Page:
Next, the UK needs to cultivate a ‘trust framework’ so that different identifiers are accredited at appropriate levels for different purposes. It’s perfectly acceptable, and often appropriate, that many or even most services continue to be available anonymously. It is only where there is some contractual need to know who someone is that stronger identifiers are necessary. These may be the electronic equivalent of the bank statement or gas bill — confirmation that an individual has a trading relationship with a known large entity — or the electronic equivalent of the ‘know your customer’ process, which depends on face-to-face
verification as well.
Personal data — it’s ours
Beyond this trust framework of third-party identity providers lies a simple but radical change in the principle of ownership and control of personal data and how it is used to drive public services. This means changing the basic assumption that it is solely for the organisation to hold, own and manage the authoritative version of people’s personal data. A small amount of infrastructure at the individual’s end would allow people to hold the authoritative version of their circumstances, transactions and case records. They can then share it with organisations and with other people at their discretion, seeking external verification if necessary. Such a technology infrastructure would reflect the reality that it is the individual who inevitably carries but is also best placed to manage the responsibility of integrating all the services — private as well as public — that they use.
This development is well described, well understood and imminent. There are numerous entrepreneurial initiatives personal data and public services ready to make this reality; in Europe, examples include Mydex CIC, The Mine, eDentity, Paoga and specific services such as Workdocx or patientsknowbest.
This new ‘person-centric’ model for personal data management will emerge rapidly, just as search or social technology did on the internet. It does not require government investment, but government does have a critical role to play as catalyst, as the US administration is showing. We urgently need to deploy live trials of services based on independently verified user-driven data. At the same time we must assess the future of user-driven data by different service lines, for example:
• Health services driven by personally held health records, just as control over the ‘red book’ of perinatal data rests with the mother. This allows integration by the patient of NHS data (records, appointments, prescriptions) with complementary care and with information on diet or exercise, which affects health but has nothing to do with the NHS.
• Personal, portable education records. Today we are building central records of every child’s educational achievement (as well as their disciplinary record and propensity to obesity). Post-election, the Dept for Children, Schools and Families should rapidly decide on the suitability of personal portable education records to support life-long learning. These would be controlled by the individual (or a third party on their behalf) and allow people to record and manage their own achievements in school and elsewhere.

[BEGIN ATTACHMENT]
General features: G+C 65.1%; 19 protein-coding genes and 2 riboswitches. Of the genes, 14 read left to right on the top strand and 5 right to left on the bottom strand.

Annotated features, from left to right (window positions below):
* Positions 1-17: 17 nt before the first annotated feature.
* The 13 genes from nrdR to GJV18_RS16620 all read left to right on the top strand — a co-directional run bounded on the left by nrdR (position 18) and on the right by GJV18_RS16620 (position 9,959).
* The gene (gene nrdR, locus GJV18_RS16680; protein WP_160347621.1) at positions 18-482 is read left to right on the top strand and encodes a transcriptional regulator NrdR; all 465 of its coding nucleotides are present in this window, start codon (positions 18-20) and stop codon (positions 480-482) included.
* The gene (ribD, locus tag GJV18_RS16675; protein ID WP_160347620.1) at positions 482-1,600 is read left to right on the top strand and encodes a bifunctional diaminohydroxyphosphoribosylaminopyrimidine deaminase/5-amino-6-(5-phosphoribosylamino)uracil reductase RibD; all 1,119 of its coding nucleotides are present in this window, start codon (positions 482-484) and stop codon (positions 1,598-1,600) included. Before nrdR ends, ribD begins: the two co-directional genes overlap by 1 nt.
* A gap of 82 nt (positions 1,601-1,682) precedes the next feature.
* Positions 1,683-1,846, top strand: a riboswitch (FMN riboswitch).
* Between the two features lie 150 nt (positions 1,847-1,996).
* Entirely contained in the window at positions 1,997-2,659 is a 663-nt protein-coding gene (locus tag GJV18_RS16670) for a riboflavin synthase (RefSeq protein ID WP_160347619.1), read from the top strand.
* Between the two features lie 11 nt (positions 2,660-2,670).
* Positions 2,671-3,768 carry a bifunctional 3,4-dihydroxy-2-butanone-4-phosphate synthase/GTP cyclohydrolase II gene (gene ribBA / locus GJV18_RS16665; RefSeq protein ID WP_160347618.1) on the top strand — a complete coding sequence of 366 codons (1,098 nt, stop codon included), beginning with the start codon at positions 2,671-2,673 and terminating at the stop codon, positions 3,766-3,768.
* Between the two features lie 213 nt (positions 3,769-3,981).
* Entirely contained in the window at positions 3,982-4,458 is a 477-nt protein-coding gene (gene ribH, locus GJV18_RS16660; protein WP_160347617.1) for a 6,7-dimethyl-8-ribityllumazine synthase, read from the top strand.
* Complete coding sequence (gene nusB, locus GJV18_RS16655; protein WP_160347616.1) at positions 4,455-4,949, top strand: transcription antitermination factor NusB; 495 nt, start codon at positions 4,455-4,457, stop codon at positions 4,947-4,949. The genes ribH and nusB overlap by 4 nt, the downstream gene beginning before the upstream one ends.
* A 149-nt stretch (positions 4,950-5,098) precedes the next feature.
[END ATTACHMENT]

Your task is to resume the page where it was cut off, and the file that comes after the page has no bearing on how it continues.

• Other user-driven services. We need similar policy decisions from the Dept for Work and Pensions, HM Revenue & Customs and the Dept for Communities and Local Government about welfare entitlements and other services driven from personally held and externally verified records of financial status. We should ask the Office for National Statistics whether the £500m decennial census continues to be necessary and good value, or whether government statistics could soon be driven faster and more cheaply by volunteered personal information, This could give us a census every 10 minutes if people wanted.
By the end of 2010 we should ensure that there are at least two live prototypes across multiple organisations where service users volunteer personal information to inform and drive a variety of public and private services. Drawing on a growing range of online verification services, this approach will deliver far more utility, value and trust than the troubled national ID scheme. There may be a revived role for the national ID register as a voluntary service offering stronger online verification as part of a trust framework, for the most demanding cases. A first priority for the Identity and Passport Service therefore should be to produce a business case for this.
The cost of these prototypes would be so low as not to trouble the £100,000 the Official Journal of the European Union/World Trade Organization threshold. At the same time, we must evaluate the role for emerging online verification services, and the effect of user-driven volunteered personal information on fraud control, personalisation, political feedback and trust in online services. There is a huge amount to gain and a huge amount to learn on the way.